Skateboarding Is About Taking a Deep Breath and Exhaling Into Your True Self
If the spirit of Southern California were to be distilled into an object, it’s not hard to imagine it being a skateboard. The pastime was born and bred on the streets of Los Angeles, and is as indigenous to the region as the state flower’s bright orange poppies that spring up between cracks in the sidewalk.
For Los Angelenos, skateboarding is more than a sport, more than a pastime and much more than a means of getting from point A to B. It’s an entire culture, populated by youthfully-spirited humans chasing the essence of freedom while trying to land their next trick.
Whether determinedly pounding the pavement to master a new skill, or cheering on friends from the sidelines, skateboarders like Alex are all about comradery. He understands the talent, drive and persistence required in a way that outsiders simply can’t fathom. And this city’s good vibes and positive energy have given him the opportunity to pursue his passion in an unprecedented fashion.
“Skating has just become such an important part of my life that I don’t think I could live without it,” he explains. “It’s like a lens that once you look through, you can’t see the world any other way.”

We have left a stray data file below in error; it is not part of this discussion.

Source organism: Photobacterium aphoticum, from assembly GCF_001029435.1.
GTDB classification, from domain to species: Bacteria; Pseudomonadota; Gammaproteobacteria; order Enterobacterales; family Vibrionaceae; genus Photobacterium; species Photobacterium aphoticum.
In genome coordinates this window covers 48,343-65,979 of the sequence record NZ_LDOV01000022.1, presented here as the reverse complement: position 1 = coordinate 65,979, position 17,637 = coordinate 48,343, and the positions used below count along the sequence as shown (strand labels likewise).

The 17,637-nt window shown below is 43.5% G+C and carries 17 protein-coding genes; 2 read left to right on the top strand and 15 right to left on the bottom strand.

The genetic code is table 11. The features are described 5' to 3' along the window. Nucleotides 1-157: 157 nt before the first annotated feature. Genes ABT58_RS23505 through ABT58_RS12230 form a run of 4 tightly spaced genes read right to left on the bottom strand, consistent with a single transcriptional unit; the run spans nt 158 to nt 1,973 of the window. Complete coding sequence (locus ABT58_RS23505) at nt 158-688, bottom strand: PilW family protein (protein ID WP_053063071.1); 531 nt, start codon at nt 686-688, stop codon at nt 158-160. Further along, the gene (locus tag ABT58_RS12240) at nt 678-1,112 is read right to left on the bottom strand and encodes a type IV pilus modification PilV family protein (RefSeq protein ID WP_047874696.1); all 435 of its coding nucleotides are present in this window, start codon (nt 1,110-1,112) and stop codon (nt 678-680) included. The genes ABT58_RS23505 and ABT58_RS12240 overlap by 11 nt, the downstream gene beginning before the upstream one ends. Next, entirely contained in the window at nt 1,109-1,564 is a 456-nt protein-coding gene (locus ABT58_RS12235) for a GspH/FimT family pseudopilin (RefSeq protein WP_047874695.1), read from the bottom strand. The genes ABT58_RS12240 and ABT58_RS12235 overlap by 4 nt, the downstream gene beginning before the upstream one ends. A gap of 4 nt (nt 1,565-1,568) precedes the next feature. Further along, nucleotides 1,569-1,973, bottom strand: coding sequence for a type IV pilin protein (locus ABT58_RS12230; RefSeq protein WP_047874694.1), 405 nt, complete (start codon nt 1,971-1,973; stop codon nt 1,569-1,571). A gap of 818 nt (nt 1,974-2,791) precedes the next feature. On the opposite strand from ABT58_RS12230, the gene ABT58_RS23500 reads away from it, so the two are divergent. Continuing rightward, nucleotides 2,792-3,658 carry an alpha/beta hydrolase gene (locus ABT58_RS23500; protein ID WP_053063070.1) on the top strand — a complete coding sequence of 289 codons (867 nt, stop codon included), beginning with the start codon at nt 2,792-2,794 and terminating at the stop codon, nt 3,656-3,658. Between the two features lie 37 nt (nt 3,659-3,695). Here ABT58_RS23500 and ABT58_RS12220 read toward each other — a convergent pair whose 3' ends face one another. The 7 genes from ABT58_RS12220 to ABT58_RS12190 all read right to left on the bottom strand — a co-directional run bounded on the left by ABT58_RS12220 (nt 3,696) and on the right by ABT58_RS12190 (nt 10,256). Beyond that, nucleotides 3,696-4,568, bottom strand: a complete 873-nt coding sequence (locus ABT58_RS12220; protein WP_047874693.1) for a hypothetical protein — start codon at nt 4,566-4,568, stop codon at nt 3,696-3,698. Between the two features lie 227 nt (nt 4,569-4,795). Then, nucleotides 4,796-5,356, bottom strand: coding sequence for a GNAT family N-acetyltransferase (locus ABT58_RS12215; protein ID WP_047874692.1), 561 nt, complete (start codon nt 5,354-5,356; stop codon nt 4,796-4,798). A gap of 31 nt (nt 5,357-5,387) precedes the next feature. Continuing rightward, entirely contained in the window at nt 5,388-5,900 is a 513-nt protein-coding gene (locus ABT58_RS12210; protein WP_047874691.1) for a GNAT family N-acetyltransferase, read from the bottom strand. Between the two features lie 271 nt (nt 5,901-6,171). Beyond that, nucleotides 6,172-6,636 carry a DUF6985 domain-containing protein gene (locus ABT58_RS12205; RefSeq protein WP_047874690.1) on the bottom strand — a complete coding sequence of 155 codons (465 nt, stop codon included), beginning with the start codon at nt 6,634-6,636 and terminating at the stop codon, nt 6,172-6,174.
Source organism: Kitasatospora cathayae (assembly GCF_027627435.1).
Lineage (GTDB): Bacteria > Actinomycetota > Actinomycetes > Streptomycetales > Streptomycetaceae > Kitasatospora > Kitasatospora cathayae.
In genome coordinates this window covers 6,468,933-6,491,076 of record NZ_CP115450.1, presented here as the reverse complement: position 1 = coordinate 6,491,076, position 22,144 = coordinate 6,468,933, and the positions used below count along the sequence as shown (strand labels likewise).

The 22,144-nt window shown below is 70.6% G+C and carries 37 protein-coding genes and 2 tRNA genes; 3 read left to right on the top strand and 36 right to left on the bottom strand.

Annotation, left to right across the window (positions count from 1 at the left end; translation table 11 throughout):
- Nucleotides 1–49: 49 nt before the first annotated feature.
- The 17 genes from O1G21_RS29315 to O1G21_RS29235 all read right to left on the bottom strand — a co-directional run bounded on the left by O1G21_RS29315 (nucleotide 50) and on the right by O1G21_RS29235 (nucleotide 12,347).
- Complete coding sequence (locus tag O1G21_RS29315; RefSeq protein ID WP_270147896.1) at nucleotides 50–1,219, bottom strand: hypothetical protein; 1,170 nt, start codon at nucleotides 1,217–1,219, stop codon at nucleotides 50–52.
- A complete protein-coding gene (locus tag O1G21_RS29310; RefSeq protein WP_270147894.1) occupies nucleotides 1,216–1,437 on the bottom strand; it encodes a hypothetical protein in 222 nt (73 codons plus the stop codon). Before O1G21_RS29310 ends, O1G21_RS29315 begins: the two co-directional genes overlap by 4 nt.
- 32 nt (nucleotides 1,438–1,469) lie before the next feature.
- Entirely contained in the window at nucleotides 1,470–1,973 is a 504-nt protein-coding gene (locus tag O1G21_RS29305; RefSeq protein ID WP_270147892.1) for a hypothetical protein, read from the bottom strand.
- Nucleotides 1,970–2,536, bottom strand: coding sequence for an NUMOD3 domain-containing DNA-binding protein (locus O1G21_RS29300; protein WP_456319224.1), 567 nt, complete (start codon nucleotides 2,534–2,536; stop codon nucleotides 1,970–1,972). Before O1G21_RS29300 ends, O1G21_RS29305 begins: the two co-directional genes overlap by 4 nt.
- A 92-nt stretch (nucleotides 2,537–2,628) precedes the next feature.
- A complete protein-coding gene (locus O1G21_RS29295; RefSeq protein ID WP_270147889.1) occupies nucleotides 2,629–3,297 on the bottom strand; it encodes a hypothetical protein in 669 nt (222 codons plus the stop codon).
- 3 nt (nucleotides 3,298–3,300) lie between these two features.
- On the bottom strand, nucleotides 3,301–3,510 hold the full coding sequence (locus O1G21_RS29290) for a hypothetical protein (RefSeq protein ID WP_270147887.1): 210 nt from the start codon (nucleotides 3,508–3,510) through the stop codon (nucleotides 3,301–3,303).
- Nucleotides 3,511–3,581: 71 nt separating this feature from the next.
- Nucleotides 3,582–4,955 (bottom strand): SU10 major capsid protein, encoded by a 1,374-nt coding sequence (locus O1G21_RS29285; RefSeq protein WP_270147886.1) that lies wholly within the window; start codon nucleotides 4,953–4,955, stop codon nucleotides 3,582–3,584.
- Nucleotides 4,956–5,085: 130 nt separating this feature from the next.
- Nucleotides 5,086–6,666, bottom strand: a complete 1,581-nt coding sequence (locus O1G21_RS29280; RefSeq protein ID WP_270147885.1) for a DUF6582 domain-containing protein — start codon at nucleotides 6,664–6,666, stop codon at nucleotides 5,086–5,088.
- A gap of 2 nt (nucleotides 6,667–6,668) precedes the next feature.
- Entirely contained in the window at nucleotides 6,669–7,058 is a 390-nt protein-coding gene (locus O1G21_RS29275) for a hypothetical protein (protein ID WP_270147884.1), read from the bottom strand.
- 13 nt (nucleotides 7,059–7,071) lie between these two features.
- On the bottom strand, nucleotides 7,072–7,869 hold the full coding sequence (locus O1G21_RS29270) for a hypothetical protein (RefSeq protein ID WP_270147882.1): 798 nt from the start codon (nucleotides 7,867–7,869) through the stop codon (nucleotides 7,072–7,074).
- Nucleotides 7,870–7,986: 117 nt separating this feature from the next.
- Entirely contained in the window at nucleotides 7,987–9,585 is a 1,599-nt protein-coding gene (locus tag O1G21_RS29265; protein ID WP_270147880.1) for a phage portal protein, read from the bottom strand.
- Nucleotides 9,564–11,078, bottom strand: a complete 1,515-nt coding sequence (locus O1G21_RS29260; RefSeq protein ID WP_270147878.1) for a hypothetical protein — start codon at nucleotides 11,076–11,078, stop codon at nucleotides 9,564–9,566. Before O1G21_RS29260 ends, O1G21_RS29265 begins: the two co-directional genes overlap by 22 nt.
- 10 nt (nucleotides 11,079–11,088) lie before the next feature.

He’s learned that heart, authenticity and intuition are key to thriving and earning the respect of his fellow skateboarders. This resilient yet laid-back subculture has an everything goes mentality. The focus required to execute and land a challenging trick keeps practitioners in the here and now—it’s all about the present moment.
Eric Koston, for his innovation and clean style; LA native Paul Rodriguez, whose turned this city into a personal playground; and Tommy Guerrero, for his easy-to-watch rhythm that is an extension of the jazzy and free-forming music he writes, are a few of the abundant skateboarding icons of this community. With personalities as divergent as their approach, what brings these visionaries together is their fearlessness and their ability to take a fall, get back up and keep on going.
“You have to be down to eat shit and you have to be down to fail,” Alex echoes.
For the skateboarding community, their outward appearance is a direction reflection of their inner workings. There isn’t right or wrong way to groom, there is only being true to yourself, whether that translates into a shaved head or long dreadlocks. It’s about ease, going with the flow and being comfortable in your own skin.
With Venice as its birthplace and constant companion, the streets are the ultimate home of skateboarders, who visualize and use the terrain like no one else. They see potential where others see a bench; they see obstacles to manipulate where others see a wall. When it’s time to take a break, you can find them spinning their wheels at Swingers Diner near Fairfax Boulevard and iconic skate store Supreme, or at Pizzanista in downtown LA, where legends like Steve Berra, Rob Dyrdek and Keith Hufnagel originally set up shop.
“It’s like we are worried about this outside appearance and putting up this wall of who we have to be to be accepted,” said Austin, a local skater descendant from an original Z-Boy. “It’s BS. Just be true to yourself and not try to be someone else, because it’s just a waste of a life.”